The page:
Heart of Jesus, In Whom
Dwells the Fullness of Divinity
THE DIVINITY of
Christ has been and is still denied by millions of men. The idea of a
God in human form is relegated to the realm of fairy tales and poetic
fiction. At the same time many of those who deny the Divinity of Christ
would make Him the greatest teacher and social reformer the world has
ever seen; they say His Own claim to be the Son of God is due to some
mental complex for which He cannot be made responsible. It escapes
their attention that one who suffers from mental aberrations cannot be
a reliable leader in the field of morality or social reform. Proofs for
the Divinity of Christ are contained in most of the invocations of the
Litany of the Sacred Heart as we consider them. Here we wish to confine
ourselves to the testimony which Christ gives of Himself and draw from
it some conclusions as to the significance of Christ for the world.
Equal to the Father
Jesus claimed to have the same nature as the Father
when He said, "I and the Father are one" (Jn. 10:30). He attributed
eternity to Himself when He told the Jews that "Before Abraham came to
be, I am" (Jn. 8:58). In both cases the Jews wanted to stone Him,
because they considered Him guilty of blasphemy, thus showing that they
understood Him to mean exactly what He said. His power and authority
are equal to that of the Father, "For whatever He does, this the Son
also does in like manner. . . . As the Father raises the dead and
gives them life, even so the Son also gives life to whom He will .
. . that all may honor the Son even as they honor the Father. . .
. As the
Father has life in Himself, even so He has given to the Son also to
have life in Himself" (Jn. 5:19ff.).
When Jesus was about to heal a certain paralytic, He
first said to him, "Son, thy sins are forgiven thee." At once the Jews
accused Him of blasphemy, for God alone can forgive sins. Thereupon
Jesus asked the question, "Which is easier, to say to the paralytic,
Thy sins are forgiven thee, or to say, Arise, and take up thy pallet,
and walk?" Of course, neither of these is easier, for both call for the
exercise of Divine power. And so Jesus continued, "But that you may
know that the Son of man has power on earth to forgive sins . . . I say
thee, arise, take up thy pallet and go to thy house" (Mk. 2:4 ff.). And
immediately the health of the sick man was restored.
Profession of St.
Since many of the people took Jesus for one of
the great prophets, He asked the Apostles on a certain occasion Whom
they thought Him to be. Then Peter, in the name of the other Apostles,
made this solemn declaration, "Thou art Christ, the Son of the living
God." Jesus accepted this clear profession of His Divinity as He
answered, "Blessed art thou Simon, Bar-Jona, for flesh and blood has
not revealed this to thee, but my Father in Heaven. And I say to thee,
thou art Peter, and upon this rock I will build My Church, and the
gates of Hell shall not prevail against it . . ." (Mt. 16:13 ff.).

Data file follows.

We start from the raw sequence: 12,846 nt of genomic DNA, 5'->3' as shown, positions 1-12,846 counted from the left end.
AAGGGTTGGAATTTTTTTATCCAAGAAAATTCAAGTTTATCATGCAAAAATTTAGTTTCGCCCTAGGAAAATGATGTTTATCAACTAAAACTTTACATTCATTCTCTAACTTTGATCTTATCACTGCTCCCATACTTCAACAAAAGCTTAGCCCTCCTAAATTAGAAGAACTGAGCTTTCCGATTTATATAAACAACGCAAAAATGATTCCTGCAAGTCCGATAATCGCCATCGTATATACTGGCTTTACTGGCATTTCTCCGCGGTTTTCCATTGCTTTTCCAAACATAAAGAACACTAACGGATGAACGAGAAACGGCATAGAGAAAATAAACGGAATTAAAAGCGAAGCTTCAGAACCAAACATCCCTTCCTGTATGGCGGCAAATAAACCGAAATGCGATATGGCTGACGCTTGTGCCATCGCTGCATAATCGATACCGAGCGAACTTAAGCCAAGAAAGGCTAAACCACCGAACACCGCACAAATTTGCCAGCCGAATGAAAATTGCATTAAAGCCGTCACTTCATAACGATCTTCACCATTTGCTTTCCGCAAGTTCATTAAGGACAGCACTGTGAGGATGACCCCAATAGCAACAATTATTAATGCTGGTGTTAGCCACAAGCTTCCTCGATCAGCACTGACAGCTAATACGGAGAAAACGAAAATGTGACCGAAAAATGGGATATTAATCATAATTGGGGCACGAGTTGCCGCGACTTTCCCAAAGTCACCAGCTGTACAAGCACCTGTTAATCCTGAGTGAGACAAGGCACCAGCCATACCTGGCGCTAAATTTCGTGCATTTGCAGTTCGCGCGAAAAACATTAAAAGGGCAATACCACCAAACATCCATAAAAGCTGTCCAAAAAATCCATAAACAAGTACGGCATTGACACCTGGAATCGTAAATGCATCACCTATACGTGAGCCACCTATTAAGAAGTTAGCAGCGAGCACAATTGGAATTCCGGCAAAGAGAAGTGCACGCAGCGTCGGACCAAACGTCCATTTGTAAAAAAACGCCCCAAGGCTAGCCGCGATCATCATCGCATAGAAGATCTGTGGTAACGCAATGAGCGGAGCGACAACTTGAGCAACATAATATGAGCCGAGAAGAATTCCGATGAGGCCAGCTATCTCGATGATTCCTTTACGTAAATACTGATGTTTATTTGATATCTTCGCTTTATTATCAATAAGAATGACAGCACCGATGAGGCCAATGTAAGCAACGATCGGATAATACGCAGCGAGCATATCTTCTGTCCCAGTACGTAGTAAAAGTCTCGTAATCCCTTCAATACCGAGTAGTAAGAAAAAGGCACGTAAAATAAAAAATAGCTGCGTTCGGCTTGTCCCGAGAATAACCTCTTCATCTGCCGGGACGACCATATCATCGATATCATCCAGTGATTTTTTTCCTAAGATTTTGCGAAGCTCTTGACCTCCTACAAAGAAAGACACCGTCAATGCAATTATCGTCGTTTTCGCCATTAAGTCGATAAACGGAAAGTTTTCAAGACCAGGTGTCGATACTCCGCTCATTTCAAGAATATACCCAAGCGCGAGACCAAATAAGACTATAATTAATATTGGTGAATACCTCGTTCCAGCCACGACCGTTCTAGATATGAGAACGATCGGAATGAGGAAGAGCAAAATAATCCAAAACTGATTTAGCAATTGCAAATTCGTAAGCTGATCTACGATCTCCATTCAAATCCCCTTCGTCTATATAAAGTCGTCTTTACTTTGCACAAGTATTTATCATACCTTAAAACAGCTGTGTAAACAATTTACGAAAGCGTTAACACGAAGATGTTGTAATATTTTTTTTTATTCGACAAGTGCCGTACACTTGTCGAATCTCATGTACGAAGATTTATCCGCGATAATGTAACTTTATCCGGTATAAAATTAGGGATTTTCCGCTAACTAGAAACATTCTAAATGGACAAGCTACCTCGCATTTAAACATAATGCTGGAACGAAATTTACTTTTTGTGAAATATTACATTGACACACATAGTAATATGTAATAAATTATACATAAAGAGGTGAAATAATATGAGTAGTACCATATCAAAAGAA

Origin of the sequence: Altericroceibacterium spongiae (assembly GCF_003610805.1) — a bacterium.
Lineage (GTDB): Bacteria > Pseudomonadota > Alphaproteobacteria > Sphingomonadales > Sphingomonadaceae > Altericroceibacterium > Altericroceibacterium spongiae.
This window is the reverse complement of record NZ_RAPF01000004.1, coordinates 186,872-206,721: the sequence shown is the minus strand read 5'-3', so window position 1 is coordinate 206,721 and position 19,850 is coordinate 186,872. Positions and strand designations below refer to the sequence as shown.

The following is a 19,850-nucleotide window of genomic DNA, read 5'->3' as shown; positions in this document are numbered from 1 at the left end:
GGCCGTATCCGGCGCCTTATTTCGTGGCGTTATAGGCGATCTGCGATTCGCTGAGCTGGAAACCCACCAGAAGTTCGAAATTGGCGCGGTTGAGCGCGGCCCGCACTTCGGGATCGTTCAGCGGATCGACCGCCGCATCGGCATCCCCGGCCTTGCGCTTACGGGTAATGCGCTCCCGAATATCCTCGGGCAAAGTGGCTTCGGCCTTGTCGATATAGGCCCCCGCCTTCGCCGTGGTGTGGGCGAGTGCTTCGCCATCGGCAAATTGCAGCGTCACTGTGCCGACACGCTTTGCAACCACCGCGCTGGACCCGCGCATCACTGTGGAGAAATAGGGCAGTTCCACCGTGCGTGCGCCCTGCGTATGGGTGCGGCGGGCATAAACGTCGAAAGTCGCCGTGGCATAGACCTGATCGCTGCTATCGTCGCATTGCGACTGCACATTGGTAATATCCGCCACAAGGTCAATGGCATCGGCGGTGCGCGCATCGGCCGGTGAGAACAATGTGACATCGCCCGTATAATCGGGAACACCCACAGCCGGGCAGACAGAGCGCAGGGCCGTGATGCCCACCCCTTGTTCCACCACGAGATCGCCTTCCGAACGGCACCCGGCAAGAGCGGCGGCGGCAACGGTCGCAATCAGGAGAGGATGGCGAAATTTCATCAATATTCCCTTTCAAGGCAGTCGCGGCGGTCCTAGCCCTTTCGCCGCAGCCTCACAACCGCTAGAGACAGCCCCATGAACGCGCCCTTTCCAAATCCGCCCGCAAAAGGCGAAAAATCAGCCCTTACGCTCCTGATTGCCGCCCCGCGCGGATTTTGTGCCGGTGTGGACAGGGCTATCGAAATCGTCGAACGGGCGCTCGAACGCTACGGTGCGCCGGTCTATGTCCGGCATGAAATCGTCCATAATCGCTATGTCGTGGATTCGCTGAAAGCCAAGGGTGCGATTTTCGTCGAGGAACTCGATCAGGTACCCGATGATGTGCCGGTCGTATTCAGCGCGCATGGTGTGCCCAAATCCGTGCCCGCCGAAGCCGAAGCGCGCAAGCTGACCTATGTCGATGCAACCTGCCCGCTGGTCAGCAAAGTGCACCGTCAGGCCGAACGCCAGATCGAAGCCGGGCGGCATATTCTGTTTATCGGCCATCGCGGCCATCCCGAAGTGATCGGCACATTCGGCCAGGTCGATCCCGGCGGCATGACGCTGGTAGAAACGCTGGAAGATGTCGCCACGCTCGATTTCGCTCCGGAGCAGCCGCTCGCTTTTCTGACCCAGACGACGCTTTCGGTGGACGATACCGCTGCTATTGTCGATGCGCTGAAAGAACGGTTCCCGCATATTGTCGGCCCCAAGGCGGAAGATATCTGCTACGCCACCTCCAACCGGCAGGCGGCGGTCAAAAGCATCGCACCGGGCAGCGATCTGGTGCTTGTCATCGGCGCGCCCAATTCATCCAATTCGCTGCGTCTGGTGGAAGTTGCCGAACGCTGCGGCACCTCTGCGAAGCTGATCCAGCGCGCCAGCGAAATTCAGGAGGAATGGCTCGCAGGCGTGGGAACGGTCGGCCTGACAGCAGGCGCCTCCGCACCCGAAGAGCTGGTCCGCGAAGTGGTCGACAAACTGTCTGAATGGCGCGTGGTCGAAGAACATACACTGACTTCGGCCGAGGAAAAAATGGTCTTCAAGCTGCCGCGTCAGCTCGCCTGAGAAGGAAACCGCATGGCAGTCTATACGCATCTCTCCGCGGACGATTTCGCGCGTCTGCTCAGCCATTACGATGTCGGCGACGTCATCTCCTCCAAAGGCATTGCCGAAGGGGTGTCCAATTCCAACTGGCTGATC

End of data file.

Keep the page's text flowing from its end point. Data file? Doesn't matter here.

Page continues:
Before the High
Jesus is brought to trial before Caiphas, the
high priest. Since the testimony of the witnesses does not agree,
Caiphas turns to Jesus with this solemn question, "I adjure Thee by the
living God that Thou tell us whether Thou art the Christ, the Son of
God." Jesus answers with equal solemnity, "Thou hast said it," which is
the same as saying: I am. And enlarging on what He has said He
continues, "Nevertheless I say to you, hereafter you shall see the Son
of man sitting at the right hand of the Power of God and coming upon
the clouds of Heaven." The words of Jesus are unmistakable and the high
priest rends his garment as he cries out, "He has blasphemed; what
further need have we of witnesses? . . . What do you think?" And they
answered and said, "He is liable to death" (Mt. 26:63 ff.).
The strength of Christ's testimony lies in the fact that He wrought
countless miracles during His life, that He rose from the dead, and
that the Catholic Church in her victorious march through the centuries
is a standing proof of the truth of Christ's prophecy that the gates of
Hell shall not prevail against her.
If Christ is God, then His teaching is true and final. It
is not theory or opinion that might be overthrown by the progress of
science. But then, all views of life, all systems of philosophy
contrary to the teaching of Christ, are utterly and hopelessly false.
If Christ is God, then His law is binding on all. His commandments are
not mere counsels that may be accepted or rejected at pleasure. His
authority is universal and every knee must bend to Him, not only the
masses of the people, but also all governments and public institutions.
If Christ is God, then no power on earth has the right to interfere
with the work of the Church, to limit or control her in the mission
given her by Him. Then the authority of the Church is supreme in all
matters of faith and morals; she is the divinely established court to
pronounce on the moral aspects of all human affairs and not confined to
teaching a few pious practices to the faithful.
If Christ is God, then in Him alone can salvation be found. There is no
other name given us by which we can be saved. No man will be forced in
this life to submit to His authority; each one must make his choice for
or against Him freely, but upon this choice his eternity depends.
St. Hilarion says that there is nothing more dangerous for the
than not to know and not to accept Christ. A world reduced to misery
and chaos is in our days a tragic illustration of the truth of the
Saint's words. Under such circumstances the task of the faithful is
clear. By a fearless profession of their faith in Christ, by their
living deeds of faith, they must show the world the way back to Christ.
"The more Thy Divinity is attacked, the more we will profess it, O
Heart of Jesus, in Whom dwells the fullness of Divinity."
TAKEN FROM THE LITANY OF
THE SACRED HEART, Bruce Publishing